Ugong Rock: A Limestone Formation Tour Through Nooks and Crannies

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Ugong Rock limestone formation tour is a great side trip on the way to world-renowned underground river. Be a caver in 45 minutes.

One of the promising tourist attractions of Puerto Princesa in Palawan west of the Philippines is the Ugong Rock limestone formation tour. Ugong Rock is a limestone formation located in the scenic Barangay Tagabinet, a few kilometers away from the well-known Puerto Princesa Subterranean River National Park or simply world-renowned Underground River. Ugong Rock can be accessed from the city of Puerto Princesa within two hours or less by van or any land vehicle because the way to the limestone formation is well-paved. The limestone formation is just a few hundred meters away from the main road to Sabang.

What is Ugong Rock?

Ugong Rock is a 75-foot limestone formation in the midst of farmlands and karst forests or forests growing on limestone substrate in Barangay Tagabinet, a once sleepy community of indigenous peoples. The word “ugong” stands for the reverberating sound (similar to a bell) that stalactites produce inside the cavernous structures of Ugong Rock when hit or pounded with  the knuckles or the palm.

What’s so special about the Ugong Rock limestone formation tour?

There seems to be nothing special about a rock, or Ugong Rock, for that matter. But discovery awaits the curious tourist looking for a place of challenge. The tour in Ugong Rock is actually a climb to the top of the limestone formation. Tourists need to wear a helmet to prevent head injuries while squeezing themselves through holes and cracks, bring along a bottle of cold soda or juice, and protected pockets to prevent the camera from hitting the hard limestone while actively climbing up a steep incline midway in the tour.

rope climb

No worries for chubby climbers. Local tour guides are ready to assist.

The tour consists of an hour or less walk through narrow cracks and caverns, climbing up ladders, and squeezing through narrow holes and crevices that will barely allow chubby, plump persons to go through. About midway, tourists need to clamber upwards a steep incline with the aid of two lines of rope. For those who are not athletic enough or the heavier ones, the tour guides are ready to make the push necessary to hurdle this challenging ascent towards the top of Ugong Rock. Just a few more squeezes and ladder climb, the tourist reaches the top where a view deck awaits. The tour guides provide a cool towel wipe to refresh tourists who sweated it out.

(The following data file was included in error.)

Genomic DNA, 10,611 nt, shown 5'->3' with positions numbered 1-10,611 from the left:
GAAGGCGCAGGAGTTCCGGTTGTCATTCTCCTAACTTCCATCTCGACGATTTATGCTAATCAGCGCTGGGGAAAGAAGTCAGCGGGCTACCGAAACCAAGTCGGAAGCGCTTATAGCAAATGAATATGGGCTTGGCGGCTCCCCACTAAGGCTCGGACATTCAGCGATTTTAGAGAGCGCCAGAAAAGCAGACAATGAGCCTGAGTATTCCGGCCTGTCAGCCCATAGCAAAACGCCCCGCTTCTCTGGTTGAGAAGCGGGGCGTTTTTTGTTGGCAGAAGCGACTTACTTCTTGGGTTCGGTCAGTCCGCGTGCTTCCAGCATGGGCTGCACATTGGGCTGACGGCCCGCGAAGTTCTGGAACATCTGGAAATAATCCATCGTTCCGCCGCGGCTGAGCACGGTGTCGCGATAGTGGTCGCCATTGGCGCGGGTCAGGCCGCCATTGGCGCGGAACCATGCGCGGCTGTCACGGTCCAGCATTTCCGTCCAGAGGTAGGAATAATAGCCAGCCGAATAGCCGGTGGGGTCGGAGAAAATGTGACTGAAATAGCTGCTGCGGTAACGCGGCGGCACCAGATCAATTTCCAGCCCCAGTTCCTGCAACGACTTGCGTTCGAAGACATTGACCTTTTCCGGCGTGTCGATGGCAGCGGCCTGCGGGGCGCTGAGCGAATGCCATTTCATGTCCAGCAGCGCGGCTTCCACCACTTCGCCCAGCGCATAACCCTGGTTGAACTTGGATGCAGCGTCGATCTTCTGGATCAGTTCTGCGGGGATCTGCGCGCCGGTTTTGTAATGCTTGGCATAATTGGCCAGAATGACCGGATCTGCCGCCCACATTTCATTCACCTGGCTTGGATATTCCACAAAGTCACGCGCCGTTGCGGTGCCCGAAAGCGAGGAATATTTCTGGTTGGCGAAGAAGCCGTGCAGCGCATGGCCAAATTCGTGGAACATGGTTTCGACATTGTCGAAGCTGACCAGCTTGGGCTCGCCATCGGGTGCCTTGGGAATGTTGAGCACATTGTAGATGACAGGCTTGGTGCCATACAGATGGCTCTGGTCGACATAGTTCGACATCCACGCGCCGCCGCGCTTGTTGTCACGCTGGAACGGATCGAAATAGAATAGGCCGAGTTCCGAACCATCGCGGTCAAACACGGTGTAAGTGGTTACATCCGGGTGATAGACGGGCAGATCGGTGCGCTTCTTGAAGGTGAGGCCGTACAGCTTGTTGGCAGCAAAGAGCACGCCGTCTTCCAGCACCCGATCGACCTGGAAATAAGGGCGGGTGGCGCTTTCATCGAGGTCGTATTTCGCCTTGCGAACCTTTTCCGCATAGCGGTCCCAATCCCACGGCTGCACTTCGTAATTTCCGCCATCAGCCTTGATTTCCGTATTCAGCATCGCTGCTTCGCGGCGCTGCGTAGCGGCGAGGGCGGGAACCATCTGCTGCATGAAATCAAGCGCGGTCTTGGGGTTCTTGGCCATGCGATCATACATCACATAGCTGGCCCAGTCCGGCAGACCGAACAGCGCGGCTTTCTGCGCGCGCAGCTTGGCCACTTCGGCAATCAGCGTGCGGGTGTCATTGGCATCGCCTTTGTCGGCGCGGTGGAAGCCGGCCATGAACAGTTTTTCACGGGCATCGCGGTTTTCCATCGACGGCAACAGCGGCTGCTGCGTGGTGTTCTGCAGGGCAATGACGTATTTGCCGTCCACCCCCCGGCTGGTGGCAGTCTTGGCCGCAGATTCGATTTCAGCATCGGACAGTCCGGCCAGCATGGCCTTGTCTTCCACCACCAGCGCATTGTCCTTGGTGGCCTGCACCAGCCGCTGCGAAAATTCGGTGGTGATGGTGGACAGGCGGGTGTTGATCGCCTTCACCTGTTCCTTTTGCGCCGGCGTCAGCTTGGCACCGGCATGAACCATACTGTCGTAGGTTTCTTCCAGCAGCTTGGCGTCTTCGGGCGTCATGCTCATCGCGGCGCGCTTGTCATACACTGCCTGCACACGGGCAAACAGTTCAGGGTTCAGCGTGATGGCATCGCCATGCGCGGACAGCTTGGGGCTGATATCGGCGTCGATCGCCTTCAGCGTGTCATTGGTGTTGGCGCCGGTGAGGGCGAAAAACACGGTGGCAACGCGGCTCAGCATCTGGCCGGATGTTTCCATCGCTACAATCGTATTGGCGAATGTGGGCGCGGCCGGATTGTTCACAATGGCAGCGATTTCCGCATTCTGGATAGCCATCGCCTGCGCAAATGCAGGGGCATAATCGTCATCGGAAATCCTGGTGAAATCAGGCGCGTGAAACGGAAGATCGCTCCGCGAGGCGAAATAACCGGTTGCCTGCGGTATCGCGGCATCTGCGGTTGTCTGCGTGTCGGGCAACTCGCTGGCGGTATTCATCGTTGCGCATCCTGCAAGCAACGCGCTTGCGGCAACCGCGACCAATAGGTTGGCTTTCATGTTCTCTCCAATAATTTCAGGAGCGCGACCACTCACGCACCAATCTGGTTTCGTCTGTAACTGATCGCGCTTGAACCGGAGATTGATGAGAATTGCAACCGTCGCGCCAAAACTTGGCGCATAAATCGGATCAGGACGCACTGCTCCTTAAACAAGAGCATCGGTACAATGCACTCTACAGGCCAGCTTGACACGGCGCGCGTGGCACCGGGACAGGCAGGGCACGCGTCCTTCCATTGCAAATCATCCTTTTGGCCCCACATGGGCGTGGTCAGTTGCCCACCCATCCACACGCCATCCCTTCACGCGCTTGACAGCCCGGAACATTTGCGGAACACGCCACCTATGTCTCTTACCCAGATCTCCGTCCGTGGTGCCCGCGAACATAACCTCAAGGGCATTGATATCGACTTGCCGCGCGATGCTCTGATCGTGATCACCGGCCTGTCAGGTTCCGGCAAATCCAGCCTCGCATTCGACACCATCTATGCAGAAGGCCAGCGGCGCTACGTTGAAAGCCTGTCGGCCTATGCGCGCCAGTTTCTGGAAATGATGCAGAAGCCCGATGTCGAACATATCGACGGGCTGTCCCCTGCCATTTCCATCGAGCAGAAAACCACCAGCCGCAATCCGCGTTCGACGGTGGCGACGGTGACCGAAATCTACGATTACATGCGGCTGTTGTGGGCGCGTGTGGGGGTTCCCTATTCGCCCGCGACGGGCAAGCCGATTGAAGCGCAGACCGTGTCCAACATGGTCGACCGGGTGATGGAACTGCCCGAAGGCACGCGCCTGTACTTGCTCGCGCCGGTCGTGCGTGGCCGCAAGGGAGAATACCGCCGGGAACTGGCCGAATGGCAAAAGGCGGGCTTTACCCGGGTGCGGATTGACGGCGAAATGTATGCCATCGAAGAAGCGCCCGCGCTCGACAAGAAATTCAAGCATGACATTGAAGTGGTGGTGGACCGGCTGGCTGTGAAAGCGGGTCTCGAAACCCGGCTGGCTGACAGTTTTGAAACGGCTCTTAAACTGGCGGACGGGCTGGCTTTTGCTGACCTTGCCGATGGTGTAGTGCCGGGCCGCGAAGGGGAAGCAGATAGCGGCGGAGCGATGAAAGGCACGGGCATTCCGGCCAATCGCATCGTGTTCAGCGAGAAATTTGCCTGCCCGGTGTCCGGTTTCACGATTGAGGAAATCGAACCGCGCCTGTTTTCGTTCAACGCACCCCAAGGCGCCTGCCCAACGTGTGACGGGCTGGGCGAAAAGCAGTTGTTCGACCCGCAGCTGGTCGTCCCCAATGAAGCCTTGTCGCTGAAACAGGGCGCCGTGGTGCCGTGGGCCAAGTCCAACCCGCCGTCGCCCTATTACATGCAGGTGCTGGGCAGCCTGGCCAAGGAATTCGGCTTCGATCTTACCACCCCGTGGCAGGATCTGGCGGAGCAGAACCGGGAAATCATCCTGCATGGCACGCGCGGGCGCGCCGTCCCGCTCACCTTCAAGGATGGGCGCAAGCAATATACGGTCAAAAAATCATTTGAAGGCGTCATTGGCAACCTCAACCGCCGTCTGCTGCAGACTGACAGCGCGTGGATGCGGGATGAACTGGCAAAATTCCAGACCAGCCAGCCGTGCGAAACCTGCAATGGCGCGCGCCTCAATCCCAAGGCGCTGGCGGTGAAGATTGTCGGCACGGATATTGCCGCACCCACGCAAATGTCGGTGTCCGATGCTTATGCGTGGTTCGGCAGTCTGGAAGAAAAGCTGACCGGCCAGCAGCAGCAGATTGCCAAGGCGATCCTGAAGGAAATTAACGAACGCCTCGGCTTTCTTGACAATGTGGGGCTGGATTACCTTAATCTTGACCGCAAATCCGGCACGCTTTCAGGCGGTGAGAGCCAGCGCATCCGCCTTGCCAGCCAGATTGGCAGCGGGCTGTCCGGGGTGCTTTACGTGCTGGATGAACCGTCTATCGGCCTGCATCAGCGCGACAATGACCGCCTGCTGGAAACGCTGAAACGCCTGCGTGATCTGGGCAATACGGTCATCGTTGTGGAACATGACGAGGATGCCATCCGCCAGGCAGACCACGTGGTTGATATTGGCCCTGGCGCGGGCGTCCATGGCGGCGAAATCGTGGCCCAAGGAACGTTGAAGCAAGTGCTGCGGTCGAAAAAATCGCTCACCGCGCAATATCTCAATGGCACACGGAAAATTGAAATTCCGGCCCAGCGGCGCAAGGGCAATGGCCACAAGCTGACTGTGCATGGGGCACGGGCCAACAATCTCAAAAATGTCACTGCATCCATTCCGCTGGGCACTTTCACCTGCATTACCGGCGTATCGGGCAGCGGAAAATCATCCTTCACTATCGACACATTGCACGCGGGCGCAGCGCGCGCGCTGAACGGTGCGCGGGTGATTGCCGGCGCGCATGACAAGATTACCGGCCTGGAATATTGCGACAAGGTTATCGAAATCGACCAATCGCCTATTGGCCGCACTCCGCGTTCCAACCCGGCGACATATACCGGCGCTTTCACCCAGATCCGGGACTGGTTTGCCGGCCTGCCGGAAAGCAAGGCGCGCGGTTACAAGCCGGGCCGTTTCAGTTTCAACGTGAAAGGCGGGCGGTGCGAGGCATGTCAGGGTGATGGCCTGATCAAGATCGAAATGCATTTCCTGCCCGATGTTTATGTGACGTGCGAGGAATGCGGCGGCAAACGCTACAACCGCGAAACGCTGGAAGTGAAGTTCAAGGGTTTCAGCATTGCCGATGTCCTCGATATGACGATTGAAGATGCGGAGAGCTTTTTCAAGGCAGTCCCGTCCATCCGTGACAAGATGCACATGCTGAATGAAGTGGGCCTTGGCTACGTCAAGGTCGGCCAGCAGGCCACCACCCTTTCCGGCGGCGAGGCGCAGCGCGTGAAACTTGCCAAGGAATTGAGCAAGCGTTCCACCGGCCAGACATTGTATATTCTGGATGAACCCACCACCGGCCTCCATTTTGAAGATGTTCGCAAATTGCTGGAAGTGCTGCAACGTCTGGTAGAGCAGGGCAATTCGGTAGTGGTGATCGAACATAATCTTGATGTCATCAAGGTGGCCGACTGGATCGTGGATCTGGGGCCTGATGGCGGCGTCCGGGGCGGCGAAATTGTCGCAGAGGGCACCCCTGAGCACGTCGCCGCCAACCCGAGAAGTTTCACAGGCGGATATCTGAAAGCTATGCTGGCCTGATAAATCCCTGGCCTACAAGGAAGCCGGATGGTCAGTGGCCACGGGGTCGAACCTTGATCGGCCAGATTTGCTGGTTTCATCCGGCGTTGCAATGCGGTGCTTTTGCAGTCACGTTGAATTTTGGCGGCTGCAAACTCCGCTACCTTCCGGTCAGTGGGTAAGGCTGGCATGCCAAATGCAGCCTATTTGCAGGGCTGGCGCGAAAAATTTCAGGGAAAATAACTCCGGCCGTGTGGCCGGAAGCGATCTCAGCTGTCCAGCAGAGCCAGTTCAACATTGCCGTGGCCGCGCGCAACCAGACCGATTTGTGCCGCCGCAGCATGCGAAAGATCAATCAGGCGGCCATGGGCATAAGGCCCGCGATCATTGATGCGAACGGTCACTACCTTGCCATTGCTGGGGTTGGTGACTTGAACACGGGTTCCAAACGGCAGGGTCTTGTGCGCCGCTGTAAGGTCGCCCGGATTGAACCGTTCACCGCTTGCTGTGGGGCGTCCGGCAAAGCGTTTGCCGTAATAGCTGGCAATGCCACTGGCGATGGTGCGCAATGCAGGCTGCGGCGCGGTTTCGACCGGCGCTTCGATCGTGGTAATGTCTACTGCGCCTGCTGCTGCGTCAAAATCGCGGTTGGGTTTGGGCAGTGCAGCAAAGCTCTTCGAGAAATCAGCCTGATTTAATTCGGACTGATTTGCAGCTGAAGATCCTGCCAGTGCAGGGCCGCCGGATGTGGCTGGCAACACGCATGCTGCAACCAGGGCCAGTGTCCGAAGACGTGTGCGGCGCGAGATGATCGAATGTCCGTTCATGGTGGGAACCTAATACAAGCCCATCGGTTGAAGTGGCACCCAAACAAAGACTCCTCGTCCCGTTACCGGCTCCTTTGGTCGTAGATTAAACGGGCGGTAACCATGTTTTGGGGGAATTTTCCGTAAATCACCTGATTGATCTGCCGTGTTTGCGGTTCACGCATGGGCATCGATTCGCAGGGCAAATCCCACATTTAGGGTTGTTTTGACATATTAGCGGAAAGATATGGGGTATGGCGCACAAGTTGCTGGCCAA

cool wipe

Climbers cool off on the view deck on top of Ugong rock.

Picture Taking Activity

To the veteran caver, the climb to the top of Ugong Rock may not really be a difficult challenge. But for a tourist wanting to taste caving as an activity, the Ugong Rock tour is an excellent time to document his/her accomplishment every inch of the way.

This generation is lucky to have digital cameras that enable them to take pictures while walking through a narrow corridor, squeezing themselves through a narrow limestone formation, climbing up the two steep flights of stairs, and the most challenging task of climbing with the aid of two lines of rope. In fact, the picture taking activity could be the most satisfying experience. And it pays to go in groups so each one can photograph each other along the way.

group pose

A group of friends pose on top of Ugong Rock.

Zip Line

There is a future plan to install a 380-meter zip line, an activity in which the participant rides down a long, taut cable suspended between the top of Ugong Rock and a pole several hundred meters down the west side of the limestone formation through a farmland. Once this is installed, Ugong Rock may become one of the major attractions on the way to the underground river.


Ugong Rock is community-based sustainable tourism project initiated by ABS-CBN Foundation-Bantay Kalikasan in partnership with the City of Puerto Princesa and the Department of Tourism with the support of Pasyar-PNNI, PCC, City Tourism Council, Barangay Council and IDEAS. It is managed by the Tagabinet Community Tourism Association, Inc.